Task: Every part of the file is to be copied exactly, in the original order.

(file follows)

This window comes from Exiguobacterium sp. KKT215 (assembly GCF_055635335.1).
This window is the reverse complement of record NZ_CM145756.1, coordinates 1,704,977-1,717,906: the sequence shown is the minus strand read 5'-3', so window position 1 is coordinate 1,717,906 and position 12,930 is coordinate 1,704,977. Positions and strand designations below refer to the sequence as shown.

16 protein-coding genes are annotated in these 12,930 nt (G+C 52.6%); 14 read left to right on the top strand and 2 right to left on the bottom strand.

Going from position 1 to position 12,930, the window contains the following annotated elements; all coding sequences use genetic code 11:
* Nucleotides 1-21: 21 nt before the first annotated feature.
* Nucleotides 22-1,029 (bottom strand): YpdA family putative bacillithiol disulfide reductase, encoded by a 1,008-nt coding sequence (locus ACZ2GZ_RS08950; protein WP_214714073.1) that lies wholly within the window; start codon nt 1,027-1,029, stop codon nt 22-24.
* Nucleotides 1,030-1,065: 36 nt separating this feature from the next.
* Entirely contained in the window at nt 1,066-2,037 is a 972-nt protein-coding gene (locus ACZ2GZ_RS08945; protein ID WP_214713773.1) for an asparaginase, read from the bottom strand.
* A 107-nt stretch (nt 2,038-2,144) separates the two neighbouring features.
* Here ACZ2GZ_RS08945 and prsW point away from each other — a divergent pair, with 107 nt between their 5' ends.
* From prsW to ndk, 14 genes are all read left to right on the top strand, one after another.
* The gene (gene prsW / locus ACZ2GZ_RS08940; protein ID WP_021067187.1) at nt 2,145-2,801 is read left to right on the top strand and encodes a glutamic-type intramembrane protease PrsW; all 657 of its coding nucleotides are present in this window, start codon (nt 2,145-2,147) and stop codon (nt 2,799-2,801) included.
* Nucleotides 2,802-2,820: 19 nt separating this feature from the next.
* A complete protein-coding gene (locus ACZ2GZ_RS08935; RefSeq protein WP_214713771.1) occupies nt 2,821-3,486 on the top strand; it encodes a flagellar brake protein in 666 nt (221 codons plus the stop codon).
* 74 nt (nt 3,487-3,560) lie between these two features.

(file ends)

This window comes from Exiguobacterium sp. KKT215 (assembly GCF_055635335.1).
This window is the reverse complement of record NZ_CM145756.1, coordinates 1,704,977-1,717,906: the sequence shown is the minus strand read 5'-3', so window position 1 is coordinate 1,717,906 and position 12,930 is coordinate 1,704,977. Positions and strand designations below refer to the sequence as shown.

16 protein-coding genes are annotated in these 12,930 nt (G+C 52.6%); 14 read left to right on the top strand and 2 right to left on the bottom strand.

Going from position 1 to position 12,930, the window contains the following annotated elements; all coding sequences use genetic code 11:
* Nucleotides 1-21: 21 nt before the first annotated feature.
* Nucleotides 22-1,029 (bottom strand): YpdA family putative bacillithiol disulfide reductase, encoded by a 1,008-nt coding sequence (locus ACZ2GZ_RS08950; protein WP_214714073.1) that lies wholly within the window; start codon nt 1,027-1,029, stop codon nt 22-24.
* Nucleotides 1,030-1,065: 36 nt separating this feature from the next.
* Entirely contained in the window at nt 1,066-2,037 is a 972-nt protein-coding gene (locus ACZ2GZ_RS08945; protein ID WP_214713773.1) for an asparaginase, read from the bottom strand.
* A 107-nt stretch (nt 2,038-2,144) separates the two neighbouring features.
* Here ACZ2GZ_RS08945 and prsW point away from each other — a divergent pair, with 107 nt between their 5' ends.
* From prsW to ndk, 14 genes are all read left to right on the top strand, one after another.
* The gene (gene prsW / locus ACZ2GZ_RS08940; protein ID WP_021067187.1) at nt 2,145-2,801 is read left to right on the top strand and encodes a glutamic-type intramembrane protease PrsW; all 657 of its coding nucleotides are present in this window, start codon (nt 2,145-2,147) and stop codon (nt 2,799-2,801) included.
* Nucleotides 2,802-2,820: 19 nt separating this feature from the next.
* A complete protein-coding gene (locus ACZ2GZ_RS08935; RefSeq protein WP_214713771.1) occupies nt 2,821-3,486 on the top strand; it encodes a flagellar brake protein in 666 nt (221 codons plus the stop codon).
* 74 nt (nt 3,487-3,560) lie between these two features.